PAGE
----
WordPress multi-site transforms a regular WordPress blog into a network of blogs, easily integrated into one main admin back-end, and with shared essential features. It started out as an independent project, but is now a core feature of WordPress that can be activated easily and at any time. Doing so gives a standard WordPress install the ability to run and manage several separate blogs.
Buddypress has taken it a step further. While WPMU (WordPress Multi-User) can increase the sense of community for a WordPress install, Buddypress has made it easily possible to add the “social” to the MU network. We can now create an entire social network using the WordPress platform as a CMS and management system. In today’s article, we’re going to look into how to transform a standard WordPress installation into a social network, by first installing WPMU, and then integrating it with Buddypress.
Setting Up WPMU – WordPress Multi-site
Buddypress’s most recent built was meant to work with WPMU, because it can re-use many of the same core features and functionality. Therefore, we must install WPMU first, as Buddypress will not work at all without it set up correctly. Fortunately, as of WordPress 3.0, multi-site is now a part of the standard WP install, and we just need to do a few things to activate it.
Back Up WordPress
If you are working on a current WordPress website, you’ll always want to back up your site. To install WPMU, we need to mess around a bit with some core files, so do it just to be safe! Obviously, if you’re on a fresh install and you’re just looking to try this out, then there’s no need. Use WordPress’s Export tool in the admin back-end to do so (Tools > Export). For more information, there’s also a step-by-step tutorial for exporting WordPress content here: WordPress Backups.
One thing to note is that you should have no problem importing any content back into WordPress. Standard posts, pages, and media are all a part of WPMU and Buddypress, and it will restock in the correct places. Think of WPMU + Buddypress as add-ons, with all the same regular features of WordPress. However, be wary of certain plugins. Most will work, but as anyone who’s worked with WordPress well knows, third-party plugins can make certain things go awry. If there is any problem with the install or the import/export process, disable all plugins first!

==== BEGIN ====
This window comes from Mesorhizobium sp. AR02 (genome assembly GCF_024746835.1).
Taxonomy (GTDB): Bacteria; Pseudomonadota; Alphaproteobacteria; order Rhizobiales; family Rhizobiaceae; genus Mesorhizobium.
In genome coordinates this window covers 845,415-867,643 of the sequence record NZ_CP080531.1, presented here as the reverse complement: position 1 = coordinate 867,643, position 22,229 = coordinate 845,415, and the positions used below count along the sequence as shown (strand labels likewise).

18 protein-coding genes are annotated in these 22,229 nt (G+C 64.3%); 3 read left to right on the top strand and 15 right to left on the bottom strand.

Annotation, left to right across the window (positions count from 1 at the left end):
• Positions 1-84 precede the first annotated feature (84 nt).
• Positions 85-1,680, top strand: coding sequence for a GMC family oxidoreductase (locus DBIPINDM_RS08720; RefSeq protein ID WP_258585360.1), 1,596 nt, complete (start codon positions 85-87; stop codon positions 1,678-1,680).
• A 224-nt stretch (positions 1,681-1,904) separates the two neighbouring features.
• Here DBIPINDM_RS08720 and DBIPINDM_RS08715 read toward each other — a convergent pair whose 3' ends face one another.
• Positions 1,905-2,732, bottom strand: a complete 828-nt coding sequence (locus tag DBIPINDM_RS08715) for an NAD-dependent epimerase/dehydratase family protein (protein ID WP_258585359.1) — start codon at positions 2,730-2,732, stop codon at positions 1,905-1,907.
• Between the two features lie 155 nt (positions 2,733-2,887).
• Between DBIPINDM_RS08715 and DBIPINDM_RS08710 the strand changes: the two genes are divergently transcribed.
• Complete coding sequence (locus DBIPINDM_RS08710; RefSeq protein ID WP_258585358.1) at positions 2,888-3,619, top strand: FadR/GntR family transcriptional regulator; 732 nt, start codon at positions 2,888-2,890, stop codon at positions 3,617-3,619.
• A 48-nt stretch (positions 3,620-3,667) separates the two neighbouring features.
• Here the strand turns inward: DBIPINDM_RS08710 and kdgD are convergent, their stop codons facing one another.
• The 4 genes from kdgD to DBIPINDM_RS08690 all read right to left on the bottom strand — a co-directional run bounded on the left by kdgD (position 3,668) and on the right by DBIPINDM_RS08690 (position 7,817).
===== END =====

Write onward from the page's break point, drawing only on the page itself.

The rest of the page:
In order to enable multi-site on a regular WordPress install, we must open up our
wp-config.php should be in the root directory of your WordPress install.
Now we just need to add a line of code, right above /* That’s all, stop editing! Happy blogging. */:
define('WP_DEBUG', false); define('WP_ALLOW_MULTISITE', true); /* That's all, stop editing! Happy blogging. */
Now, if you go into your WordPress admin back-end, we can see that WPMU is enabled under “Tools > Network”. Easy, right?
What are “Wildcard Subdomains”?
If you’ve read any other tutorials or walkthroughs on this subject, you may have come across how to use subdomain wildcards for the WPMU setup. For a basic multi-user setup, the point is to host multiple blogs on one WordPress installation. The “parent blog” may be on the top domain, while the network of blogs held by WPMU are on sub-domains. (e.g. design.mytutorialsite.com, dev.mytutorialsite.com, ps.mytutorialsite.com)
Because WordPress Multi-user would have to set up these sub-domains automatically if the site was to be structured this way, WordPress would have to work with the hosting settings and server to create them, opposed to having the blog owner set each up manually. This is where the use of a wildcard subdomain comes into play:
For a normal Buddypress install, it’s likely that this feature won’t be needed; we just need to install WPMU so that Buddypress works at all. However, if you do need to know how to do this, there is a great tutorial here: Enabling wildcard subdomains.
Now that WPMU is installed, Buddypress is as easy as installing a plugin – because it is a plugin! Go to Plugins > Add New and search for “Buddypress”. It should be the first to pop up – once you find it, install and WordPress will take care of the rest. Upon install, feel free to activate the plugin right away.